Fusing their experience with conservative Chinese culture, sexual abuse and trauma, and their own queerness, Hazel Xu is an artist based in Tāmaki Makaurau.

“I remember I’ve always been quite artistic,” Hazel Xu says. “There was a story my mum likes to remind me of: once when I was three or four years old, I took my mum’s lipstick and drew all over the wall. I’m sure we took photos but those was sadly lost.”

Born in mainland China, Xu (they/them) came to New Zealand at 14 to study, eventually becoming an early childhood education teacher. Today, they are a full-time artist, make-up artist, and creative director, and one of the most exciting young creatives working in Auckland.

Labelled a “gifted” child from a young age in terms of their singing ability and academics, Xu skipped two grades in school. “I have always enjoyed the arts, but art, at least when I was growing up, needed to fit in with the academic and competitive nature of the education system in China,” Xu says.

In later childhood, however, Xu experienced trauma that would shape their existence. It is “your typical gifted child burn-out story with a few twists,” Xu confides: “during my extra class in my primary school years in order to skip grades, I was molested by my own private tutor, it was so shameful and to date one of my darkest memories. By age 11 I was clinically depressed, had an eating disorder, and experienced regular panic attacks. I didn’t tell anyone, and with all that I became physically ill too, and was bullied quite a lot by peers everywhere I went.”

Xu had to drop out of school and was home-schooled, staying at home for more than a year, before finding an opportunity to leave China and go to high school in New Zealand. “

My family is just an average family, I don’t fit into the wealthy international student stereotype, and I know my parents gathered all they could so that I could go overseas, and give me a second chance in life,” they say.

“I worked my butt off to assimilate to New Zealand culture because I don’t feel like I could go back, and I knew to work hard because I don’t have my parents here to support me in person. There was so much sacrifice I had to make, just as my parents made theirs and those things were all so valuable to me as an artist. I was born to tell stories through my art, and it is so wonderful that I could do that right now with my whole being, my whole heart.”

Through art, Xu discovers what it means to be human, they say. “I’ve always been a feminist and questioned gender roles and expectations from a very young age. It is very interesting how us humans decided we were going to experience our time on earth,” they say. “Misogyny to me simply doesn’t make any sense – why are people hating on someone simply based on their assigned gender? And yes, my work is my way to paint out how I feel about it all as a person outside of the binary.”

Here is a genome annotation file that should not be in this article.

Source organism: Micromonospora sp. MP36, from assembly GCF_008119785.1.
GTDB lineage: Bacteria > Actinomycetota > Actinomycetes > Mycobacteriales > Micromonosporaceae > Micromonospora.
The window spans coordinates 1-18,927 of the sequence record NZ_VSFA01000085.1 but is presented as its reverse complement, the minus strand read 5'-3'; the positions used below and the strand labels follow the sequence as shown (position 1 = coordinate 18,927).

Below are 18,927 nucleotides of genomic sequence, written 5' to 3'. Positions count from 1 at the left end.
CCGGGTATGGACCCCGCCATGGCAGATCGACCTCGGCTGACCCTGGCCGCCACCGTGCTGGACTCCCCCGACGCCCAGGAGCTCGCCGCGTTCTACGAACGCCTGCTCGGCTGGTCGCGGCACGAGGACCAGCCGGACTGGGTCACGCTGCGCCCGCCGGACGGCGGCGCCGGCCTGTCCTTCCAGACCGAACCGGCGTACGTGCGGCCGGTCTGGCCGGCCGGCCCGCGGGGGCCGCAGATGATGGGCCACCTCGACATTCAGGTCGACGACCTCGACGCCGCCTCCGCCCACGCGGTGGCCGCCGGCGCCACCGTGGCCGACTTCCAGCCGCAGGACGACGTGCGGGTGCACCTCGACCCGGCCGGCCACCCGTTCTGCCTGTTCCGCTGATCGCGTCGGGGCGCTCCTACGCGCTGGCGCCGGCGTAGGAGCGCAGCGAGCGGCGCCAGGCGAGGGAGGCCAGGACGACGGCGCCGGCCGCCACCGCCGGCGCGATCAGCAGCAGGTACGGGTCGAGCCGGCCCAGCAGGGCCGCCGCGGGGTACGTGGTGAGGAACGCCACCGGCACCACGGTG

The women in Xu’s family experienced the pain of growing up with misogyny in Mao’s China, including in their mother’s marriage. That pain – the contempt for women and girls – was “passed onto me as a person assigned female at birth,” Xu explains.

“When I realised my grandmother’s pain turned into misogyny, and became my mum’s pain, and my mum’s pain became mine, those were things I also took inspirations from in my work.”

Navigating this experience with conservative Chinese culture, and their own queer identity, isn’t easy but underlies all of Xu’s artistic work. “I don’t think all of my family will ever fully accept my true identity, as they tend to hold on to more traditional Chinese values that are rooted in the patriarchy. At the same time I know my sense of belonging is belonging to myself and trust the process as I continue to experience life.

“My queerness is rooted in self-love and I learned to not apologise for my emotions, instead to simply live with my whole heart open for opportunities and live my truth. Authenticity is everything to me, and in some aspects it would potentially clash with my family’s traditional values. But at the same time they would only have those expectations because that’s the only way they know how to love me. Deep down I know I am loved, and cherished.”

Through Instagram (@Hazelpaints), Xu has built a community online. “Because of my experiences in China, my social skills were, well, lacking its depth, I had no friends in China, and I didn’t know anyone here in New Zealand,” Xu says, “and on top of everything, racism was added on top as a delightful surprise,” they jest. “Oh, not to mention when I first came to New Zealand, I didn’t speak a word of English. I kept going, and kept feeling invisible, then when I entered my twenties, I asked myself, ‘why don’t I just represent myself?’ and that’s when I started my makeup journey and started to post my work online.”

To their surprise, Xu found others just like them: misfits, people of colour, people who were told they weren’t worthy or will never be good enough. “Representation matters because we as human have the innate urge to be seen, to be acknowledged, to be loved and cherished. I featured mostly East Asian models for my collection ‘Now You See Me’, because it is my story and I am finally at a place in my life where I belonged to myself. I also hope to show my audience that it is possible: to open your heart to possibilities, be seen, and blossom from your pain.”

– Asia Media Centre

https://www.asiamediacentre.org.nz/features/representation-matters-because-we-as-human-hazel-xu/



Source: Awsm.nz